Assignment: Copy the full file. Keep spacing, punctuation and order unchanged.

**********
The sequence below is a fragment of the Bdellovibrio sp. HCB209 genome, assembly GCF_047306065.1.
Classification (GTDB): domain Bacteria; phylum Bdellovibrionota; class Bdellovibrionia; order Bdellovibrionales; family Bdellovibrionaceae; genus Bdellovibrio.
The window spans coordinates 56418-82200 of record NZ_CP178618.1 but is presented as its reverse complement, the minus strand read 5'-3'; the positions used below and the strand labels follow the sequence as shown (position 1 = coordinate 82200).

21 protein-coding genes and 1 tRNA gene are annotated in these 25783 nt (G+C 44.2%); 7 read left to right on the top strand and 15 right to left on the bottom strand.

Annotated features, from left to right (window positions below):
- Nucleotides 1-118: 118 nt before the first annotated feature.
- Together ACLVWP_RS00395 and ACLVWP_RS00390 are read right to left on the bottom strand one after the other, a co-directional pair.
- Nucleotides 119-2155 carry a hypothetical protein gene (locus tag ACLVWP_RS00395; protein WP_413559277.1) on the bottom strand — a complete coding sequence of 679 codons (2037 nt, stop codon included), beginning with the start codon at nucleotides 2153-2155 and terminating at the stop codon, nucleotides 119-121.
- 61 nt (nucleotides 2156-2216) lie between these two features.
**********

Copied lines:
The sequence below is a fragment of the Bdellovibrio sp. HCB209 genome, assembly GCF_047306065.1.
Classification (GTDB): domain Bacteria; phylum Bdellovibrionota; class Bdellovibrionia; order Bdellovibrionales; family Bdellovibrionaceae; genus Bdellovibrio.
The window spans coordinates 56418-82200 of record NZ_CP178618.1 but is presented as its reverse complement, the minus strand read 5'-3'; the positions used below and the strand labels follow the sequence as shown (position 1 = coordinate 82200).

21 protein-coding genes and 1 tRNA gene are annotated in these 25783 nt (G+C 44.2%); 7 read left to right on the top strand and 15 right to left on the bottom strand.

Annotated features, from left to right (window positions below):
- Nucleotides 1-118: 118 nt before the first annotated feature.
- Together ACLVWP_RS00395 and ACLVWP_RS00390 are read right to left on the bottom strand one after the other, a co-directional pair.
- Nucleotides 119-2155 carry a hypothetical protein gene (locus tag ACLVWP_RS00395; protein WP_413559277.1) on the bottom strand — a complete coding sequence of 679 codons (2037 nt, stop codon included), beginning with the start codon at nucleotides 2153-2155 and terminating at the stop codon, nucleotides 119-121.
- 61 nt (nucleotides 2156-2216) lie between these two features.